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Benny Johnson—the slick, serially plagiarizing cat formerly known as “BuzzFeed Benny”—is now officially the poster boy for white-privilege, double-standard journalism.

How that happened is the new answer to the immortal question of the late Baltimore-born entrepreneur and philanthropist Reginald F. Lewis: “Why Should White Guys Have All the Fun?”  Because, well … they’re white guys. And not only do white dudes have all the fun after fudging it up, but—as we’ve known since American antiquity—they can actually refresh their careers when they do so.

Which was really the point Washington Post political writer Ben Terris was driving at in this unbearably offensive “white-guy privilege” piece wherein he pens the resurrection of Benny Johnson. Because, as the title itself suggests, absolutely, yes: “You Will Believe What Happened Next.”  

The rewind in this sordid tale of white-dude skulduggery begins with Johnson being caught red-handed “less than a year” ago—as Terris tells it—blatantly plagiarizing 41 known pieces of famous BuzzFeed political news. So famous had Johnson become while literally ripping rhymes off the words of others that folks had come to know him as BuzzFeed Benny.

Rightly so, BuzzFeed fired him. But, breaking professional-rebound records all over, within three months Johnson had landed a sweet gig writing for conservative scratch pad IJReview.com—and then actually managing other writers shortly thereafter. See? Amazing! And now he’s got Terris to tell us how, yes, any white-dude writer can commit the cardinal crime of plagiarism and get back on his feet in no time!

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This was white guys, courtesy of a white-owned mainstream news publication, flaunting their whiteness and telling the nonwhite rest of us to kiss that side of the moon if we couldn’t get down with it.

But let’s keep it real: What Terris won’t tell you is that, if Johnson had been black, this would have played out much differently. We’ve seen this episode before, but with black faces. Former New York Times journalist Jayson Blair, once a rising star like Johnson, was caught lifting dozens of articles back in 2003, and it got so bad, he went to rehab and ended up life-coaching. Former Washington Post journalist Janet Cooke was caught fabricating one 1981 story for which she’d won a Pulitzer—and can’t even re-enter the business that took Johnson back after he faked skills on 41.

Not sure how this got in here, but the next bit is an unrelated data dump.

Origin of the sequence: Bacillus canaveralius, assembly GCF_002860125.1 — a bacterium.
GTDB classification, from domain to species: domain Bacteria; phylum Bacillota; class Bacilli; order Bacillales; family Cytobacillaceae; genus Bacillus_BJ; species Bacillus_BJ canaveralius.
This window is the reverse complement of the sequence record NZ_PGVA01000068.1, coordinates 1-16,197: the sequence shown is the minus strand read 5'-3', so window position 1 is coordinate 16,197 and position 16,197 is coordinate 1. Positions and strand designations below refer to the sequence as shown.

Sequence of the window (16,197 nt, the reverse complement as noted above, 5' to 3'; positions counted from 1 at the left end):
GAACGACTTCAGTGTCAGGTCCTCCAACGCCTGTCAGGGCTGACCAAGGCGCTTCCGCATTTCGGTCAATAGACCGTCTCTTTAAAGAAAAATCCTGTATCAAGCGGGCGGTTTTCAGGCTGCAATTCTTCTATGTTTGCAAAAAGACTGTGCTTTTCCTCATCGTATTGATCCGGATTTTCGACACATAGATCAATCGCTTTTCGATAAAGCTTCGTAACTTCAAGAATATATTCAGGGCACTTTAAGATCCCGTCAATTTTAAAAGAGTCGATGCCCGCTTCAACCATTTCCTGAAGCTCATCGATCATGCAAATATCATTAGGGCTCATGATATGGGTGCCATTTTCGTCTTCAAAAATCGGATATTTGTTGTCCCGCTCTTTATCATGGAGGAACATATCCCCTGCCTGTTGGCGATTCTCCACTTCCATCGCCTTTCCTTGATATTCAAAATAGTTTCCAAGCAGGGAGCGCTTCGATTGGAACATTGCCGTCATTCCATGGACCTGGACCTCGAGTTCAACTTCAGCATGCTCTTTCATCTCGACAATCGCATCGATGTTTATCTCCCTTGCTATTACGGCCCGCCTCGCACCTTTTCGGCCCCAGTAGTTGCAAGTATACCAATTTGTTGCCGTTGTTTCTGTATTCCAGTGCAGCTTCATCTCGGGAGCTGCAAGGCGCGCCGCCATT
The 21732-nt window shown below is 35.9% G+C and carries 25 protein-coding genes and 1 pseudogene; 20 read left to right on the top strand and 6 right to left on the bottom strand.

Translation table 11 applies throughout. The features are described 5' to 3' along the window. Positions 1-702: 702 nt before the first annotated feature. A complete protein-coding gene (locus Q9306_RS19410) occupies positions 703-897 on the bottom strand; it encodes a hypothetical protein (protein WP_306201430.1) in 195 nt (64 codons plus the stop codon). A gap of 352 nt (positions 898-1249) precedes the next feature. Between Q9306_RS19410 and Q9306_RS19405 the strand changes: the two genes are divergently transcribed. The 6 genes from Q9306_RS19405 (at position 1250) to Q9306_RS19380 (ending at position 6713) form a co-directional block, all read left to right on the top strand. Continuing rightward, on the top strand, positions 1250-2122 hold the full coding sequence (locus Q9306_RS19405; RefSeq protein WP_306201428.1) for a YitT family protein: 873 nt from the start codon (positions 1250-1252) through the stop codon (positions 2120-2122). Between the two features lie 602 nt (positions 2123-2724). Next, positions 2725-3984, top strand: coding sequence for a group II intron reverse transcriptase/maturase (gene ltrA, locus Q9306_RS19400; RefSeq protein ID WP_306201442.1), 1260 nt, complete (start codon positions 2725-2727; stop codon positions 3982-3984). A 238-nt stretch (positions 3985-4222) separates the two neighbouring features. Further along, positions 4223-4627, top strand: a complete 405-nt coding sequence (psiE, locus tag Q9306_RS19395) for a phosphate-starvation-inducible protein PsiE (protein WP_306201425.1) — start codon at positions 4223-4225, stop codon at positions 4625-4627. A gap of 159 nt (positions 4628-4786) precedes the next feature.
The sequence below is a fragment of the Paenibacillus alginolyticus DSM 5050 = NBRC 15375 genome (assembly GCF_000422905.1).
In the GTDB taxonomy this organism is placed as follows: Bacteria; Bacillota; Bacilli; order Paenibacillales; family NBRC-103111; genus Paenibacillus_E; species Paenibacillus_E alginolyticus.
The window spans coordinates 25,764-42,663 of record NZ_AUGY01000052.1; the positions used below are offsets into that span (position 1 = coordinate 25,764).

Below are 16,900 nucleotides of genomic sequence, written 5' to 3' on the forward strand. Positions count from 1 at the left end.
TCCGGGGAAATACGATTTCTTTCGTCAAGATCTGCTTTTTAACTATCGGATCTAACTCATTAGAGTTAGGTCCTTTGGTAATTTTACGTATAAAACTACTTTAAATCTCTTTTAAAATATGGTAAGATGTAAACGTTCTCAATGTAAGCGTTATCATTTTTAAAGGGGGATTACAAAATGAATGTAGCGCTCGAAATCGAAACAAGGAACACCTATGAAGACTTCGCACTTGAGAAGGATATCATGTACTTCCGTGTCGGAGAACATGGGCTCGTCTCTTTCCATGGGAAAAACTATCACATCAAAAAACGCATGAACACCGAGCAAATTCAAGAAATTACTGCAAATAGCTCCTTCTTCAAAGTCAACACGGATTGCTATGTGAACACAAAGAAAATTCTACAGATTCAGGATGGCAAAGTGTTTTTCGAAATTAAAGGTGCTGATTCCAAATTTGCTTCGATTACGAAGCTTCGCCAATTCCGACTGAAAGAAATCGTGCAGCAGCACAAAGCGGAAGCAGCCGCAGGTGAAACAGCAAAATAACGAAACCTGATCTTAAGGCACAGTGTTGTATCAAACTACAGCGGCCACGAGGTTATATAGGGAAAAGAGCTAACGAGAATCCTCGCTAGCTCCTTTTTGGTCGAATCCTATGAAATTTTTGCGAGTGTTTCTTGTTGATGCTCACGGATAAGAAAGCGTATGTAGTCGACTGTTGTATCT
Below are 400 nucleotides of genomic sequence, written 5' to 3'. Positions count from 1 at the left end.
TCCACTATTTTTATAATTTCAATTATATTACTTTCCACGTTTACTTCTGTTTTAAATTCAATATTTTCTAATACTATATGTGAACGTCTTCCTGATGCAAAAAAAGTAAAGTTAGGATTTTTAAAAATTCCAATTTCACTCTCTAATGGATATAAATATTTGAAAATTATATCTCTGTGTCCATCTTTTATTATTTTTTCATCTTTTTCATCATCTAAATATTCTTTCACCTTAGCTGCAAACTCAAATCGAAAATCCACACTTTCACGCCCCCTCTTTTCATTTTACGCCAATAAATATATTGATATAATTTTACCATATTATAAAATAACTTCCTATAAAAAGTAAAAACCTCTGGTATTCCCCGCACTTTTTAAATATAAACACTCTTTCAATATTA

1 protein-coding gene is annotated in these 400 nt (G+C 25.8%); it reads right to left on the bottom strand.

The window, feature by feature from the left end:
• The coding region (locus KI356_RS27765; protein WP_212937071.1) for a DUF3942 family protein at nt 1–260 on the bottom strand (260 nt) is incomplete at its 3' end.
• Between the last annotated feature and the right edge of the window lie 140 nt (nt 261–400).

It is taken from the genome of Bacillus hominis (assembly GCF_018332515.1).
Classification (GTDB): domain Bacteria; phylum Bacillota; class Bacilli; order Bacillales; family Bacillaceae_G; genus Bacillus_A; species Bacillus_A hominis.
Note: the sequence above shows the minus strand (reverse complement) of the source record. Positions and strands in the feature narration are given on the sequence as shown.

Not that outrage at Johnson’s luck of the white-privilege draw makes what Blair or Cooke did right. At issue here is the question of why—all things supposedly fake equal—Johnson and countless guys like him get the luxury of second-chance makeovers after egregious acts of professional misconduct. As a black writer, I don’t believe I’ve even dreamed of lifting someone else’s work. Because most of us have standards like that.

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What’s just as head-banging sick is that not only do journalists (or any professionals) of color not have that sort of luxury, but it’s also hard enough being a high-quality, nonplagiarizing, slave-at-it black writer as it is, attempting to break through the gilded glass walls of elite media institutions. A habitually plagiarizing white journalist rebounds quickly at a time when dominant outlets steadily find creative ways to largely lock out or harass black journalists, writers, commentators and experts. In its recently released “State of the News Media” report, Pew Research discovered that the number of black journalists in the mainstream newsroom “has remained” at 4.8 percent over the “past five years”—even though blacks are more than 13 percent of the population.

Also at issue is how a relatively inexperienced click-bait hack like Johnson becomes an overnight leading voice in political journalism via plagiarism and then strikes gold in short, post-fired fashion, when highly experienced political analysts, writers and commentators of color barely get regular play in the pages of spots like BuzzFeed, much less the majors like Politico, National Journal or The Hill.

Those in the political-media business will outright block the lot of honest, qualified political minds of color from writing original thoughts on the latest trends, polls and campaigns in politics (save for the occasional race piece), out of a long-held assumption that we don’t know the space. Yet here we have living proof of someone who lacked the intellectual capacity to grasp that space and went so far as to casually steal the sweat of others in order to put on a phony show. And got rewarded for it. It’s the stuff American dreams are made (up) of.

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Charles D. Ellison is a veteran political strategist and a contributing editor at The Root. He is also Washington correspondent for the Philadelphia Tribune, a frequent contributor to The Hill, the weekly Washington insider for WDAS-FM in Philadelphia and host of The Ellison Report, a weekly public-affairs magazine broadcast and podcast on WEAA 88.9 FM Baltimore. Follow him on Twitter.